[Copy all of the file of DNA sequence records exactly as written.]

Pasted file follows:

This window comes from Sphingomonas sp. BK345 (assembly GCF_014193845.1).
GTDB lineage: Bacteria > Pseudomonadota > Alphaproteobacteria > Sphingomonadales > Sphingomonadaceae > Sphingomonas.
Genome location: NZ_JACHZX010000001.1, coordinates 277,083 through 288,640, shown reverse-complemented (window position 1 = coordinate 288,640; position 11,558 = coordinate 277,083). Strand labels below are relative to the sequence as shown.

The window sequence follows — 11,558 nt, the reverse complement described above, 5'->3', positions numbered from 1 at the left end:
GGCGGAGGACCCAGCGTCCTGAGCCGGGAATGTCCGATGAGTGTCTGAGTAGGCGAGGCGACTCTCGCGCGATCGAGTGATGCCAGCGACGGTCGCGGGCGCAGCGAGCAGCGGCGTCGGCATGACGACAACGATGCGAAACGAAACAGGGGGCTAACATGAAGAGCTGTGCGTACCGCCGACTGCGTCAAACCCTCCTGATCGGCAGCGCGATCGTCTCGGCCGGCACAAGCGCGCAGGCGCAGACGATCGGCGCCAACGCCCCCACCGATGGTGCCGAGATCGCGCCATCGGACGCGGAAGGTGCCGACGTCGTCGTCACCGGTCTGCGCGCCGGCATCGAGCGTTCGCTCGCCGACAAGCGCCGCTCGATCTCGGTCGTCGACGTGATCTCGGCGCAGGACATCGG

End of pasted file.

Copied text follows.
This window comes from Sphingomonas sp. BK345 (assembly GCF_014193845.1).
GTDB lineage: Bacteria > Pseudomonadota > Alphaproteobacteria > Sphingomonadales > Sphingomonadaceae > Sphingomonas.
Genome location: NZ_JACHZX010000001.1, coordinates 277,083 through 288,640, shown reverse-complemented (window position 1 = coordinate 288,640; position 11,558 = coordinate 277,083). Strand labels below are relative to the sequence as shown.

The window sequence follows — 11,558 nt, the reverse complement described above, 5'->3', positions numbered from 1 at the left end:
GGCGGAGGACCCAGCGTCCTGAGCCGGGAATGTCCGATGAGTGTCTGAGTAGGCGAGGCGACTCTCGCGCGATCGAGTGATGCCAGCGACGGTCGCGGGCGCAGCGAGCAGCGGCGTCGGCATGACGACAACGATGCGAAACGAAACAGGGGGCTAACATGAAGAGCTGTGCGTACCGCCGACTGCGTCAAACCCTCCTGATCGGCAGCGCGATCGTCTCGGCCGGCACAAGCGCGCAGGCGCAGACGATCGGCGCCAACGCCCCCACCGATGGTGCCGAGATCGCGCCATCGGACGCGGAAGGTGCCGACGTCGTCGTCACCGGTCTGCGCGCCGGCATCGAGCGTTCGCTCGCCGACAAGCGCCGCTCGATCTCGGTCGTCGACGTGATCTCGGCGCAGGACATCGG